5 Reasons to Pay Employees to Stay, Not to Go


Share on LinkedIn

The New York Times ran an article on July 3rd titled:  Paying Employees to Stay, Not to Go. Its focus was that some fast-food chains are discovering the advantages of offering workers better wages and the result is less turn over. The article accented the subject of minimum wage and how Boloco Burrito restaurants in New Hampshire and Shake Shack In New York, are willing to pay more to retain associates. The article got my attention and set my blog wheels in motion.

Management in too many businesses, fast food, retail, contact center, etc., fail to see the connection between keeping good associates and bottom-line profitability.

There are many reasons why paying your staff better than your competition makes sense.  I took the liberty of quoting directly from the New York Times and added some thoughts of my own.

  • “The No. 1 reason we pay our team well above the minimum wage is because we believe that if we take care of the team, they will take care of our customers,” said Randy Garutti, the chief executive of Shake Shack.
  • Scott Newman, the restaurant’s manager, said that Boloco’s above-average pay enabled him to pick from among many talented job applicants, adding, “When you teach talented individuals, once they get it, they’ll be a rock star for you.”
  • A major benefit of paying $15, he said, is “we don’t have any turnover. We don’t have to train people constantly, ”says Harry Moorhouse of Moo Cluck Moo restaurants in Michigan. His restaurants serve upscale hamburgers, chicken sandwiches and salads, and a full meal generally costs around $1.25 more than at McDonald’s.
  • Products and services are becoming more complicated. It’s takes awhile for associates to learn about your companies specific policies and procedures and the technical nuances. Besides the costs of hiring and training new associates, not having front-line associates who are product experts will make it more difficult to deliver a superior customer experience.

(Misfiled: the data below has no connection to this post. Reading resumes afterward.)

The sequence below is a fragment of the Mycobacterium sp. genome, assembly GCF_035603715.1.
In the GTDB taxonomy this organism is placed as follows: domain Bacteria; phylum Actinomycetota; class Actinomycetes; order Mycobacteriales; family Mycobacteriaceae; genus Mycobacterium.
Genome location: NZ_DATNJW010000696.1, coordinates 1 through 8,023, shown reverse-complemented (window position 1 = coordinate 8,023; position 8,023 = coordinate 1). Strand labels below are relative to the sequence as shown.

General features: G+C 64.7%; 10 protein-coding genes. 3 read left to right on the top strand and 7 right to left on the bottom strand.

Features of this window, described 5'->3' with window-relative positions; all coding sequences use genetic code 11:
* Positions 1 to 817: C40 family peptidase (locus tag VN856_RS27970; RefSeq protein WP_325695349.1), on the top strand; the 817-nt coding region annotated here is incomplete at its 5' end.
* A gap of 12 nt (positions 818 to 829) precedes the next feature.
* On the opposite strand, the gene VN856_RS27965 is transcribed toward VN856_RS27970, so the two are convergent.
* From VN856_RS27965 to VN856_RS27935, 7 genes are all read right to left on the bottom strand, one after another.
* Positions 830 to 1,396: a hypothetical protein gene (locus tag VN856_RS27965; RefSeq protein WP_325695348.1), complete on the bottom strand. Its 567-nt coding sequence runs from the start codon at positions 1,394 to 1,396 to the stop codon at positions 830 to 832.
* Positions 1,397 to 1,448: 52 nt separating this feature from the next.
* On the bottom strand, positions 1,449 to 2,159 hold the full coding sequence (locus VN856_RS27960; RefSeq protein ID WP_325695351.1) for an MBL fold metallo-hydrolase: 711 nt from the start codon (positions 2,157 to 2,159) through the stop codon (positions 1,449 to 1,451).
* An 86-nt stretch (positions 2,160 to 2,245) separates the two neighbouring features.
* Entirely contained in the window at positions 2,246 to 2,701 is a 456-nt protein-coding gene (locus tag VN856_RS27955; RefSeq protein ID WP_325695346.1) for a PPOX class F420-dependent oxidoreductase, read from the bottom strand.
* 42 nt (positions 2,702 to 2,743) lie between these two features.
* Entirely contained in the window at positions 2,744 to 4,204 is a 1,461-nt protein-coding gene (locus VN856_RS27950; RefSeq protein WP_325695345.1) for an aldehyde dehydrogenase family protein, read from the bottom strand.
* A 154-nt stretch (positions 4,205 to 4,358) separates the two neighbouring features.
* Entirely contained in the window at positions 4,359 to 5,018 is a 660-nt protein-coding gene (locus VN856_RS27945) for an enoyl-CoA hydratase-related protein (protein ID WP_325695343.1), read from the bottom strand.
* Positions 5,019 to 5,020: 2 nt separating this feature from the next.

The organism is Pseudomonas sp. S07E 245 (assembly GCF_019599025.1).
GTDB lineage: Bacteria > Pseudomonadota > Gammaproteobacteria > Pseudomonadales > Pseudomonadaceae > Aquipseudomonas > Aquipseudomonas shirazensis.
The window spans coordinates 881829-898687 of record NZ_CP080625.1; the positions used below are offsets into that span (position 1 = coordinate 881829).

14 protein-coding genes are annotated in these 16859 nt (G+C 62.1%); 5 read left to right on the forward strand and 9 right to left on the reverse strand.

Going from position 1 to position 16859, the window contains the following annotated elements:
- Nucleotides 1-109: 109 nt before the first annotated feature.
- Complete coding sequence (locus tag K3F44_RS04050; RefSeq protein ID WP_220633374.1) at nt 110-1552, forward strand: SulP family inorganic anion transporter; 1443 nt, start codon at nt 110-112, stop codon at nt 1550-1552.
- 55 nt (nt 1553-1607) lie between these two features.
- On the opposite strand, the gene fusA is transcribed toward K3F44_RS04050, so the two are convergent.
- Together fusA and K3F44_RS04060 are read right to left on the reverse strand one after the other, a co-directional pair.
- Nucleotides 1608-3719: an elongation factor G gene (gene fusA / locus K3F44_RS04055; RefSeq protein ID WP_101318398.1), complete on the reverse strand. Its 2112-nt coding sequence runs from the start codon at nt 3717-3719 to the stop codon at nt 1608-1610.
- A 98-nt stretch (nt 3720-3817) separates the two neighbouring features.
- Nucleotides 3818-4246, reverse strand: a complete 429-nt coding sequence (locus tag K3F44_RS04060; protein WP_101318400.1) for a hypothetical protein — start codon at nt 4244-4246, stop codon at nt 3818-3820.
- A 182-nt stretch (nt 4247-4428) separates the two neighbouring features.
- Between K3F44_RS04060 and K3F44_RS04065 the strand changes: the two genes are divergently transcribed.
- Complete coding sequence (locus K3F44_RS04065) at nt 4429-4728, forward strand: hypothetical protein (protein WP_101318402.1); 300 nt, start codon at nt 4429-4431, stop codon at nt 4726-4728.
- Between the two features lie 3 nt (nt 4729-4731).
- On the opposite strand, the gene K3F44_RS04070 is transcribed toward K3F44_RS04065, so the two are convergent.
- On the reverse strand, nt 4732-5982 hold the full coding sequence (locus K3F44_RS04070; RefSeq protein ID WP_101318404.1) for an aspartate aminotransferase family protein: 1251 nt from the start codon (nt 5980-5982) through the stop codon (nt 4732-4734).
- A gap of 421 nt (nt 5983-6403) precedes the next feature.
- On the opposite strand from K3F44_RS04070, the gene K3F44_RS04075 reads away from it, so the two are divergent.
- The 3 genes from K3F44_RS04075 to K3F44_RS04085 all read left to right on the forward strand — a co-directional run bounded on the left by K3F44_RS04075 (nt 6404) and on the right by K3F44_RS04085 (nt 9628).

• In some many businesses, especially retail, customers go back to the same coffee shop, apparel store or restaurant because the front-line associate recognizes them, gives them that special smile, knows their buying preferences and appreciates their business. When staff leaves, customer loyalty is broken.

In 1914, Henry Ford almost doubled the minimum daily wage in his factories from $2.34 to $5.00.  At the time, other prominent businessmen thought he was crazy, but Henry understood that his factories had been plagued with very high turnover rates and excessive absenteeism. The factory jobs were monotonous and many employees found better alternatives. By offering better wages he made his jobs more competitive. The result was higher morale, lower employee turnover, and most importantly, productivity significantly increased.  As he famously said, “ employees are customers too.”

One hundred years later, what have we learned? Many businesses have failed and haven’t learned the lessons of Henry Ford or other successful entrepreneurs. Keeping valuable employees on your company’s payroll makes good business sense. It’s the best investment. It will clearly provide an excellent ROI. When your customer-friendly, knowledgeable and reliable associates leave your organization and go to your competitor, it’s a double-whammy.

Republished with author's permission from original post.

Richard Shapiro
Richard R. Shapiro is Founder and President of The Center For Client Retention (TCFCR) and a leading authority in the area of customer satisfaction and loyalty. For 28 years, Richard has spearheaded the research conducted with thousands of customers from Fortune 100 and 500 companies compiling the ingredients of customer loyalty and what drives repeat business. His first book was The Welcomer Edge: Unlocking the Secrets to Repeat Business and The Endangered Customer: 8 Steps to Guarantee Repeat Business was released February, 2016.


Please use comments to add value to the discussion. Maximum one link to an educational blog post or article. We will NOT PUBLISH brief comments like "good post," comments that mainly promote links, or comments with links to companies, products, or services.

Please enter your comment!
Please enter your name here